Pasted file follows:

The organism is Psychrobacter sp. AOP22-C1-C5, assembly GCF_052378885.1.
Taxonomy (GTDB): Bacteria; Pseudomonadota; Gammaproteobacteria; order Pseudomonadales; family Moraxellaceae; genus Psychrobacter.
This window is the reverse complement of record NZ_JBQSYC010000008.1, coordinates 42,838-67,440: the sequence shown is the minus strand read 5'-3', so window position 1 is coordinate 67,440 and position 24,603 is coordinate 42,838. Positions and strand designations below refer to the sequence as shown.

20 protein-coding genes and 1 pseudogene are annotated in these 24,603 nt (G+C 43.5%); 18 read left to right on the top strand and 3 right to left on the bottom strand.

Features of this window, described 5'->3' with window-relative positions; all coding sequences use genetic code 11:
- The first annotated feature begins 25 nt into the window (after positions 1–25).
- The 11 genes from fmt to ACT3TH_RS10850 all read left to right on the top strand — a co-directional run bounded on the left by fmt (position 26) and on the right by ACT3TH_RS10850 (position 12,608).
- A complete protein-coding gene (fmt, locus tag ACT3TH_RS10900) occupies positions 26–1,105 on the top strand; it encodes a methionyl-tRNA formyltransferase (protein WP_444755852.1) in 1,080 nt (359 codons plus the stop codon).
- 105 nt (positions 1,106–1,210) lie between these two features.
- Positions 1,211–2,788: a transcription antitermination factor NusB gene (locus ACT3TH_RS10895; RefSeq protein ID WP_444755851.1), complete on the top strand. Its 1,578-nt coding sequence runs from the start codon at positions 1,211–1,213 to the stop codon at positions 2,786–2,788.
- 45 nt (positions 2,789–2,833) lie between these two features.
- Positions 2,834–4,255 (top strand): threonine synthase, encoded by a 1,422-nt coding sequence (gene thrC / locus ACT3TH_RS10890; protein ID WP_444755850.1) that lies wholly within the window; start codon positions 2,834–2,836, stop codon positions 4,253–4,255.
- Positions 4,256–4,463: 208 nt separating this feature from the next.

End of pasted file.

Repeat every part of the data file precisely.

The organism is Psychrobacter sp. AOP22-C1-C5, assembly GCF_052378885.1.
Taxonomy (GTDB): Bacteria; Pseudomonadota; Gammaproteobacteria; order Pseudomonadales; family Moraxellaceae; genus Psychrobacter.
This window is the reverse complement of record NZ_JBQSYC010000008.1, coordinates 42,838-67,440: the sequence shown is the minus strand read 5'-3', so window position 1 is coordinate 67,440 and position 24,603 is coordinate 42,838. Positions and strand designations below refer to the sequence as shown.

20 protein-coding genes and 1 pseudogene are annotated in these 24,603 nt (G+C 43.5%); 18 read left to right on the top strand and 3 right to left on the bottom strand.

Features of this window, described 5'->3' with window-relative positions; all coding sequences use genetic code 11:
- The first annotated feature begins 25 nt into the window (after positions 1–25).
- The 11 genes from fmt to ACT3TH_RS10850 all read left to right on the top strand — a co-directional run bounded on the left by fmt (position 26) and on the right by ACT3TH_RS10850 (position 12,608).
- A complete protein-coding gene (fmt, locus tag ACT3TH_RS10900) occupies positions 26–1,105 on the top strand; it encodes a methionyl-tRNA formyltransferase (protein WP_444755852.1) in 1,080 nt (359 codons plus the stop codon).
- 105 nt (positions 1,106–1,210) lie between these two features.
- Positions 1,211–2,788: a transcription antitermination factor NusB gene (locus ACT3TH_RS10895; RefSeq protein ID WP_444755851.1), complete on the top strand. Its 1,578-nt coding sequence runs from the start codon at positions 1,211–1,213 to the stop codon at positions 2,786–2,788.
- 45 nt (positions 2,789–2,833) lie between these two features.
- Positions 2,834–4,255 (top strand): threonine synthase, encoded by a 1,422-nt coding sequence (gene thrC / locus ACT3TH_RS10890; protein ID WP_444755850.1) that lies wholly within the window; start codon positions 2,834–2,836, stop codon positions 4,253–4,255.
- Positions 4,256–4,463: 208 nt separating this feature from the next.